Man City’s relentless streak and the uncomfortable questions it raises

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Miguel Delaney
·5 min read
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<p>Manchester City celebrate defeating Arsenal</p> (Pool via REUTERS)

Manchester City celebrate defeating Arsenal

(Pool via REUTERS)

It was the kind of feat that would have felt sensational at a normal club, whatever about normal times, but here felt little more than a footnote. By beating Arsenal 1-0, Manchester City made it 13 victories in a row, which puts them one off the Invincibles’ old 2003-04 record and ensures the club is responsible for three of the six longest winning streaks in English football history. The other two also came in the last three years, under Pep Guardiola.

An important talking point for football is that it was the kind of run that was supposed to be impossible this season. It did look like it might be early on in this season, not to mention other European leagues.

Really, though, it should be no surprise that City have managed it. You can add to that ominous sense of utter predictability the aura that Paris Saint-Germain developed in Camp Nou on Tuesday.

If there are any clubs that are going to withstand the rigours and complications of this schedule, it is those backed by the wealth of states or emirates.

This remains an uncomfortable conversation for football to have - and one so often overlooked when pundits will talk glowingly about the admitted brilliance of these players - but it is one that is still essential. It actually feels all the more important at a time when football is genuinely proving people’s great distraction in lockdown, but is now developing into yet another procession.

Man City celebrate Raheem Sterling’s opener against ArsenalPOOL/AFP via Getty Images
Man City celebrate Raheem Sterling’s opener against ArsenalPOOL/AFP via Getty Images

You only have to look at the strength of the City bench against Arsenal, or the fact they haven’t missed a £40m-plus signing like Nathan Ake in the slightest.

Financial disparity has been a growing problem for football years, but this emphasised a capability of City’s beyond most others.

In fact, when PSG went for Neymar in 2017, part of the strategy behind the sheer magnitude of the deal was that they knew if they drove up fees and wages to a certain level there would only be a certain number of clubs capable of competing. Among them were the two Manchester clubs and Chelsea. The big Spanish two were not seen as part of that group.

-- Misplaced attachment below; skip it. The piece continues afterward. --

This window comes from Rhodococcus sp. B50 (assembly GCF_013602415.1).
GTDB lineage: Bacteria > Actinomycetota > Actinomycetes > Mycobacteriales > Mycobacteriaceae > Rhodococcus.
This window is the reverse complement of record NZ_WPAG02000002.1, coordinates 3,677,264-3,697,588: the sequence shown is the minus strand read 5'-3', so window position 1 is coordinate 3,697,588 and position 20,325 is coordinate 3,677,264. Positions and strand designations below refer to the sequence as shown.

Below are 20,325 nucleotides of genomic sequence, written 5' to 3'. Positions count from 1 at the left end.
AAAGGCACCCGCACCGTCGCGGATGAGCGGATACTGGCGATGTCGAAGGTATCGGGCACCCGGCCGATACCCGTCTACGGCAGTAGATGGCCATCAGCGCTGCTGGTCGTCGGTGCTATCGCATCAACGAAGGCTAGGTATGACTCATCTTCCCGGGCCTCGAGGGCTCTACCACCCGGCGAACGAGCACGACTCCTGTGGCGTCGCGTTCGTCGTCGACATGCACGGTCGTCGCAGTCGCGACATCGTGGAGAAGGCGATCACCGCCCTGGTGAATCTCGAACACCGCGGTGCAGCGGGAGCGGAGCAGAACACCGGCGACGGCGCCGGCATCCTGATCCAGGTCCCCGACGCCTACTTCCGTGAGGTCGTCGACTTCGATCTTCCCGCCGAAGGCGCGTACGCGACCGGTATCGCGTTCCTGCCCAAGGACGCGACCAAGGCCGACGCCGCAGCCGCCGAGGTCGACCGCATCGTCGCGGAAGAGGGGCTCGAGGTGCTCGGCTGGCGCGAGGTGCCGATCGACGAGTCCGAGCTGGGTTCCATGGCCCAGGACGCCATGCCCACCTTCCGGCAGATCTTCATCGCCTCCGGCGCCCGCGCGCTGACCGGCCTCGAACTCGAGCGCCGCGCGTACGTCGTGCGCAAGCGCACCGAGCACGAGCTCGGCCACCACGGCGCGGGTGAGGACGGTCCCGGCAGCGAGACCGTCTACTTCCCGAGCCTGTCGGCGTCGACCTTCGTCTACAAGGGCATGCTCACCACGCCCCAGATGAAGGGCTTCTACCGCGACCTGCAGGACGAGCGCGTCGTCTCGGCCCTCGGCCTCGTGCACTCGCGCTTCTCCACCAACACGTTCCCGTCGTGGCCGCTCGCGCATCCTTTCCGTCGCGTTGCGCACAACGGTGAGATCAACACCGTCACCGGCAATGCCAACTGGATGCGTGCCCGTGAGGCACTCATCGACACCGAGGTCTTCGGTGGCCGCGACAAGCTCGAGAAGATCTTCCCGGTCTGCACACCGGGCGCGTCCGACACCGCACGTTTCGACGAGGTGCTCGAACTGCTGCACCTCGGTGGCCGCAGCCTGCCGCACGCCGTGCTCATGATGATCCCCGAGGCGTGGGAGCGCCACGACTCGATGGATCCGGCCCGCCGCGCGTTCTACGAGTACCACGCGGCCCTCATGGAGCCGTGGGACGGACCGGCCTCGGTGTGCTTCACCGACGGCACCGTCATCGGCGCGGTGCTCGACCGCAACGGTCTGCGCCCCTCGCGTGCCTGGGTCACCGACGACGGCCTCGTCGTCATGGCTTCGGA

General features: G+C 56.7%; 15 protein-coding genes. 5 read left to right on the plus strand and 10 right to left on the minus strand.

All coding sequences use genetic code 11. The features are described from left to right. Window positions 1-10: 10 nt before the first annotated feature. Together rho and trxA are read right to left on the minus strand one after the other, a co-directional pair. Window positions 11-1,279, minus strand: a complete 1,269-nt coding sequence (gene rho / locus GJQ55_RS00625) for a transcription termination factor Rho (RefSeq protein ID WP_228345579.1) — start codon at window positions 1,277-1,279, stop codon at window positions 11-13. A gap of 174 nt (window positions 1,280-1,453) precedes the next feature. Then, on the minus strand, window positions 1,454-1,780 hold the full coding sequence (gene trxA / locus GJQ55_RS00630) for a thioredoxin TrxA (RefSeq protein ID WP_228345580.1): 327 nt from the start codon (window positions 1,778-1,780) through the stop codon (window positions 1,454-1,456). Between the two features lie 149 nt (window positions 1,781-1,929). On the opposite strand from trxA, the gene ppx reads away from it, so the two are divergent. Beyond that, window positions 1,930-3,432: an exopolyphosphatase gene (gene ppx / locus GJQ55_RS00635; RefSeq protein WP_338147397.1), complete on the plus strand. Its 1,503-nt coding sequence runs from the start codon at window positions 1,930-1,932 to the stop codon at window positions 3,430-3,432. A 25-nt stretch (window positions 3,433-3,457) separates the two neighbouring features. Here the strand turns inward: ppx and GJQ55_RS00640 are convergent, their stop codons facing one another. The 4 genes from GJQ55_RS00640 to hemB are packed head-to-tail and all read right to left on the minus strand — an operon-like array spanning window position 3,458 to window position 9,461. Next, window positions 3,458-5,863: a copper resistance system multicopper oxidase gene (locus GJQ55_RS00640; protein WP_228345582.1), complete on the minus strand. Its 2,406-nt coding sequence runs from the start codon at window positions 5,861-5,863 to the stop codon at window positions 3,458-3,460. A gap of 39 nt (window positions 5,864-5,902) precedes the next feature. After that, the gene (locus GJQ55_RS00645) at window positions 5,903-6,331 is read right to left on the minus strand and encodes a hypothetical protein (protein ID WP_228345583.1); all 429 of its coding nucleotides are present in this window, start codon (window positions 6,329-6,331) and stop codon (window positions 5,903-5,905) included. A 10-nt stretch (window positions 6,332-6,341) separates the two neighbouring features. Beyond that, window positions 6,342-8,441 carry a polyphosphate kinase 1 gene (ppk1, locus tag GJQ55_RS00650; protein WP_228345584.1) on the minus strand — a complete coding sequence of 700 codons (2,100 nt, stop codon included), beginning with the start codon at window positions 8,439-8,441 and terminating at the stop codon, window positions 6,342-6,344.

It is possible that the complications from the Covid crisis, far from levelling football, may hasten this reality.

The reality right now is that, in this suppressed market, a £40m defensive signing would make a huge difference to a lot of the biggest clubs - not least the current English champions. It is beyond most, however, including that Spanish two, as well as Juventus. Such a purchase has meanwhile barely been required at City, given how the season has gone. There is already talk of Ake being used as a makeweight for summer targets.

These realities should not be seen as an attempt to dismiss the genius of Guardiola. He has still displayed his brilliance this season, as well as genuine resolve.

City’s current lead is actually all the more notable given how badly the campaign started. At that point, many players were fed up of Guardiola’s intensity. It grated on them, and some were seeing a time in the near future when he might move on. It was also true that the 2017-19 team had probably reached the end of a cycle, requiring change.

These kinds of problems of course always become more pronounced and vocalised when things aren’t going well, but part of the challenge is it all becomes self-fulfilling because it’s so hard to arrest and turn around.

This is what Guardiola has managed. He has built a second title team. In that, it is notable he is no longer so agitated on the line. A manager famous for such histrionics has instead taken a step back and shown the composure to assess this situation and adapt an awful lot about his team - from the fitness schedule to their movement, to their defence.

It has been an immensely impressive ingenuity. This is why he is so heralded, his ability to think about the game on a deeper level.

It has also been immensely aided by the resources available to the manager. Both of these arguments can be true at the same time. Working at such a club is Guardiola’s reward for being so good.

Such a club’s success is also football’s problem for allowing almost free rein in terms of ownership.

Financial Fair Play can only offer limited restrictions and it is notable that Chris Mort - the former Newcastle United chairman who worked on the attempted Saudi Arabian takeover - said this week he expects an “ambitious club” to eventually challenge it in courts.

That’s one for the longer-term future, but the short-term future is already appearing rather predictable even with FFP restrictions.

It already looks like City are going to win a third league in four seasons, with a huge points return. They are currently on course for 89 points, but that includes the patchy opening games. Another return of over 90 seems likelier. Another domestic treble is meanwhile within reach, and talk is growing of a quadruple. This will remain the great challenge, that restarts this week.

It would just feel so important if, in this season, when everyone in the game is supposed to be feeling the effects of the crisis, one of Qatar-backed PSG or Abu Dhabi-backed City won the Champions League.

The deeper reasons warrant deeper discussion than just praising the football personnel involved. They are why a 13-game winning streak can now be recorded with barely any extra recognition.

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